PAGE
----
© ACPIL. This paper describes a two-spiral action research approach (AR) in its analysis of the experience of a British University endeavouring to change and reposition itself in the context of fast pace external change in terms of innovation. Taking the European Union (EU) 2020 digital competence framework (Ferrari 2013), with its drive to address the huge EU digital skills gap as technological adaptation and use speed up and the call from the UK Government, employers, and students themselves to produce digitally competent graduates Higher Institutions need to consider their proposition. An action research approach, with its reflective stance, is relevant for complex and policy based studies, we argue, as the framework can encompass mixed methods techniques. Informed in conjunction with a ‘Panel of Experts’, thought-leaders drawn from industry and academia, and incorporating a strong student voice, we believe the AR approach is key to offering insights and transparency in the quest for change. The transition from an initial top-down management approach to a kaleidoscopic middle-out partnership of the executive team with key internal stakeholders, including students, academic staff, librarians, learning technologists and IT specialists offers a new and inclusive approach offering the agility and the synergy that traditional models lack. Results indicate that strong research and technological leadership, building internal alliances with key stakeholders, focusing on the ‘middle out’ and a partnership approach to working with the Students Union all contribute to a transformational and shared approach to institution-wide change at a time of complexity and contestation in Higher Education policy.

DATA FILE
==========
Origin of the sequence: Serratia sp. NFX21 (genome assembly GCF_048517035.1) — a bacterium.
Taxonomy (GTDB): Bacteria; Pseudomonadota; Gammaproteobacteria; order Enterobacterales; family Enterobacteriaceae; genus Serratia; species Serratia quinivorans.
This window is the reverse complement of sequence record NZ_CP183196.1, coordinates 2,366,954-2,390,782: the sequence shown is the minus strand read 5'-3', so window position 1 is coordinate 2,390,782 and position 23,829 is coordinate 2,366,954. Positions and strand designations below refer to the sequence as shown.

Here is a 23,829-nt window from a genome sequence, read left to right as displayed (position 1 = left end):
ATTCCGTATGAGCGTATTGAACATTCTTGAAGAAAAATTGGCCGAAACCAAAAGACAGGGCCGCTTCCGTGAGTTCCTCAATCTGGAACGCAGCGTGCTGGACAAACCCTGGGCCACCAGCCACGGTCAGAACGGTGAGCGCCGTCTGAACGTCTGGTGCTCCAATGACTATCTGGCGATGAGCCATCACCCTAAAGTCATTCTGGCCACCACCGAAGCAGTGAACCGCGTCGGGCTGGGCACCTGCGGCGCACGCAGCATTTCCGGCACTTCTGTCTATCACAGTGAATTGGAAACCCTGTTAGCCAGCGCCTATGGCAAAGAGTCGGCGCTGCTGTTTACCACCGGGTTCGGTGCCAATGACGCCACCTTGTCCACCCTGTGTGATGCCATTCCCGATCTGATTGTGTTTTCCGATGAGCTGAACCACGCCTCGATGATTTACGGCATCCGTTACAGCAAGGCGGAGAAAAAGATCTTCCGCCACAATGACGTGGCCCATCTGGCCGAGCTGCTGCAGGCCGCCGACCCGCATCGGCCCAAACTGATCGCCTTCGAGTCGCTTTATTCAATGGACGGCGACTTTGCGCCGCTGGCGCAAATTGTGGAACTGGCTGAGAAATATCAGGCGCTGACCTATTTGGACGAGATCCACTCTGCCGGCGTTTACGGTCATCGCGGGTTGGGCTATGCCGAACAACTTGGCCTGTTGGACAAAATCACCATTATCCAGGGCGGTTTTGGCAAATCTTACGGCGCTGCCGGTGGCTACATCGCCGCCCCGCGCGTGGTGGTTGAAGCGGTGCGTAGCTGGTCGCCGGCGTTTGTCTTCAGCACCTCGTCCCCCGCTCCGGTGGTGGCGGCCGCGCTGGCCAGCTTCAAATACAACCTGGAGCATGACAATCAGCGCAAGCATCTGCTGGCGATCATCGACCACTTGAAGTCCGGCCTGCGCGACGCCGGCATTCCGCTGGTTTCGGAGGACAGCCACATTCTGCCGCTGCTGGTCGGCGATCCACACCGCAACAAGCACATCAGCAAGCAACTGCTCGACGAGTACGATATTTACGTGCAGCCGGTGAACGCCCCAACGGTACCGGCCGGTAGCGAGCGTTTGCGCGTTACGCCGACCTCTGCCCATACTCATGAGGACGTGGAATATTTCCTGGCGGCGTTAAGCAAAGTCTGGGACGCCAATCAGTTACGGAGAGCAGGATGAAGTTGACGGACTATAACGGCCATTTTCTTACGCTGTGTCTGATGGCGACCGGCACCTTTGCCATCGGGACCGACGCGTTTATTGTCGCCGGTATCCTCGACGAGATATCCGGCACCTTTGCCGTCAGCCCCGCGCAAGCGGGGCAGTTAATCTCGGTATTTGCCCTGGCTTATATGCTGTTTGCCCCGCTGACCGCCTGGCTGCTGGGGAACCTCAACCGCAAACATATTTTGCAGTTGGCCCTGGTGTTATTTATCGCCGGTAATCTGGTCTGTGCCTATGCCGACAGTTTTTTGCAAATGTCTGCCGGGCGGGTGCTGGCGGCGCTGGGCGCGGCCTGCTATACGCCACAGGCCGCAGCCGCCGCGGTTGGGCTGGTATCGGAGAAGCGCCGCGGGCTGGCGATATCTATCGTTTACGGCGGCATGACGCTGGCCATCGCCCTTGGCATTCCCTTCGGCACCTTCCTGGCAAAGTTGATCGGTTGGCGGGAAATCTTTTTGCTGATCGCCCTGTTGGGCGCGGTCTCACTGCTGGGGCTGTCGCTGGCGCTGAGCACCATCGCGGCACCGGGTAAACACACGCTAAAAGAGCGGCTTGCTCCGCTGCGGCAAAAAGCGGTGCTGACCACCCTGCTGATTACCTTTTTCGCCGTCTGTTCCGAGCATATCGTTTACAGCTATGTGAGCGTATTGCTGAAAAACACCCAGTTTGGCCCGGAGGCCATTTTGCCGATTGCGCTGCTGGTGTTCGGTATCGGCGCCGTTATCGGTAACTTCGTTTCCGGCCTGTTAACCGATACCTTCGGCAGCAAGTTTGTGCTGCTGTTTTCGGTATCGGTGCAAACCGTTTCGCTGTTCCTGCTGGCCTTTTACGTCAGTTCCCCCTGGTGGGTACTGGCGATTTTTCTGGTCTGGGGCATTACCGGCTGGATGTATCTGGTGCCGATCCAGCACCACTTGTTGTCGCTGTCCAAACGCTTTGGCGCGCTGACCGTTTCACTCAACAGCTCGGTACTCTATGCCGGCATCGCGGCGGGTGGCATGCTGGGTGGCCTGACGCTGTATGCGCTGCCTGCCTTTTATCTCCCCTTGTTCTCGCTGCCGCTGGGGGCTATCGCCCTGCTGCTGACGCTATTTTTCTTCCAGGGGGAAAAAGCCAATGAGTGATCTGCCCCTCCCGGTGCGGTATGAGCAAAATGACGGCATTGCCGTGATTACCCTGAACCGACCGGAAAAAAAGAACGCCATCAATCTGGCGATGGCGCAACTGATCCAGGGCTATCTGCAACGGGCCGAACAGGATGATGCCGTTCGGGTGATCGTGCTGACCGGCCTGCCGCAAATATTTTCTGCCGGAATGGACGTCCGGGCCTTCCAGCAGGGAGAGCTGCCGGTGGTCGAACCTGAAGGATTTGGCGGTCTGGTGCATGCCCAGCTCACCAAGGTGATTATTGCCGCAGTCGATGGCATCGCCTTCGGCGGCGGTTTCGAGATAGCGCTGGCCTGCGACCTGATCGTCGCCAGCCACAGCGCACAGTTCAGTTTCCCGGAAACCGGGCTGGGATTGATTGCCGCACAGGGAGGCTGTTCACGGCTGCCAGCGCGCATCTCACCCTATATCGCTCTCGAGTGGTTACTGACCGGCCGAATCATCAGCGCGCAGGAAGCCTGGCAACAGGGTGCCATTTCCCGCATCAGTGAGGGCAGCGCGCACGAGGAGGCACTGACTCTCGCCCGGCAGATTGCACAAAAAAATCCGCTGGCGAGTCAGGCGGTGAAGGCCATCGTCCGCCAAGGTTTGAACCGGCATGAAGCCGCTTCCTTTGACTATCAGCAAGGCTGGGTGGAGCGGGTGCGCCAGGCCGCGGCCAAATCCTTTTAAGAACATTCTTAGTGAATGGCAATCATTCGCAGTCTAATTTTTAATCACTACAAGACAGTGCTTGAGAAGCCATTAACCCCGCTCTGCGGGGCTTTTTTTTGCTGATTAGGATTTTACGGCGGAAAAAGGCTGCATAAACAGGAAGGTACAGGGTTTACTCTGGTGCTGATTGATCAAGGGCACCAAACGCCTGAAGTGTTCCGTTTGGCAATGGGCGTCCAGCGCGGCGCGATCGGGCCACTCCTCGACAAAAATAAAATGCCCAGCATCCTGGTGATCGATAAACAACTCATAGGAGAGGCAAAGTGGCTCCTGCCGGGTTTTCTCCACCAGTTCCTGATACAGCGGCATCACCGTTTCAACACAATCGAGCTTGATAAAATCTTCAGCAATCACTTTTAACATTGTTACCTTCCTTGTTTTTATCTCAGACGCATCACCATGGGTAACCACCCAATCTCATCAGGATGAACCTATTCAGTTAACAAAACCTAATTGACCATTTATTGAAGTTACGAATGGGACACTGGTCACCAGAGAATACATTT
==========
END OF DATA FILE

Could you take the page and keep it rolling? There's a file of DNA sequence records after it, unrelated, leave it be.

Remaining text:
This source preferred by Debbie Holley, David Biggins and Gelareh Roushan

This data was imported from Web of Science (Lite):

Authors: Roushan, G., Holley, D. and Biggins, D.

http://eprints.bournemouth.ac.uk/24920/

Journal: ELECTRONIC JOURNAL OF E-LEARNING

Volume: 14

Issue: 5

Pages: 293-300

ISSN: 1479-4403

The data on this page was last updated at 04:43 on November 23, 2017.